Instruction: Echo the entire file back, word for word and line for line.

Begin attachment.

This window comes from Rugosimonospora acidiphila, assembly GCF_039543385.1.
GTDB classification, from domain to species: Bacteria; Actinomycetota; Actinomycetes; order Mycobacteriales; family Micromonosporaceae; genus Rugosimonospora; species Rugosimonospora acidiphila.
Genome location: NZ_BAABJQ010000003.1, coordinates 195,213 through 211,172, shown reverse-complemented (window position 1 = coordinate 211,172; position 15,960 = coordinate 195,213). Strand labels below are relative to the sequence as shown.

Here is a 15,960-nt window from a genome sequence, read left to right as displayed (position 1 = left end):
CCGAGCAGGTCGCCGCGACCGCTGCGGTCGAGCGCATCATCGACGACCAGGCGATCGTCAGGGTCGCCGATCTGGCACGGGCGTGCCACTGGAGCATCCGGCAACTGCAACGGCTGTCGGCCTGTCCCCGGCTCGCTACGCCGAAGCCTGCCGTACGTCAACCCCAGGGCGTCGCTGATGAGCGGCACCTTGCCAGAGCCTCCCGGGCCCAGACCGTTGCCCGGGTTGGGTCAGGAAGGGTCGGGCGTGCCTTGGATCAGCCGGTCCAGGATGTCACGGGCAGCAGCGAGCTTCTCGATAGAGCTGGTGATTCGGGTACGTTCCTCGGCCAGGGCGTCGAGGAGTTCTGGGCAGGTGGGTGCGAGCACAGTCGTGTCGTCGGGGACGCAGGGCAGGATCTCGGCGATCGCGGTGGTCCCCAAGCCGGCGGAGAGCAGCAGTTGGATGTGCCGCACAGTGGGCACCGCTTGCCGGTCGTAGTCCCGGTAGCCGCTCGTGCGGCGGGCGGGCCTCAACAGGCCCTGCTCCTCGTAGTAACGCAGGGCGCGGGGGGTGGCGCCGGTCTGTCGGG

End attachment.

This window comes from Rugosimonospora acidiphila, assembly GCF_039543385.1.
GTDB classification, from domain to species: Bacteria; Actinomycetota; Actinomycetes; order Mycobacteriales; family Micromonosporaceae; genus Rugosimonospora; species Rugosimonospora acidiphila.
Genome location: NZ_BAABJQ010000003.1, coordinates 195,213 through 211,172, shown reverse-complemented (window position 1 = coordinate 211,172; position 15,960 = coordinate 195,213). Strand labels below are relative to the sequence as shown.

Here is a 15,960-nt window from a genome sequence, read left to right as displayed (position 1 = left end):
CCGAGCAGGTCGCCGCGACCGCTGCGGTCGAGCGCATCATCGACGACCAGGCGATCGTCAGGGTCGCCGATCTGGCACGGGCGTGCCACTGGAGCATCCGGCAACTGCAACGGCTGTCGGCCTGTCCCCGGCTCGCTACGCCGAAGCCTGCCGTACGTCAACCCCAGGGCGTCGCTGATGAGCGGCACCTTGCCAGAGCCTCCCGGGCCCAGACCGTTGCCCGGGTTGGGTCAGGAAGGGTCGGGCGTGCCTTGGATCAGCCGGTCCAGGATGTCACGGGCAGCAGCGAGCTTCTCGATAGAGCTGGTGATTCGGGTACGTTCCTCGGCCAGGGCGTCGAGGAGTTCTGGGCAGGTGGGTGCGAGCACAGTCGTGTCGTCGGGGACGCAGGGCAGGATCTCGGCGATCGCGGTGGTCCCCAAGCCGGCGGAGAGCAGCAGTTGGATGTGCCGCACAGTGGGCACCGCTTGCCGGTCGTAGTCCCGGTAGCCGCTCGTGCGGCGGGCGGGCCTCAACAGGCCCTGCTCCTCGTAGTAACGCAGGGCGCGGGGGGTGGCGCCGGTCTGTCGGG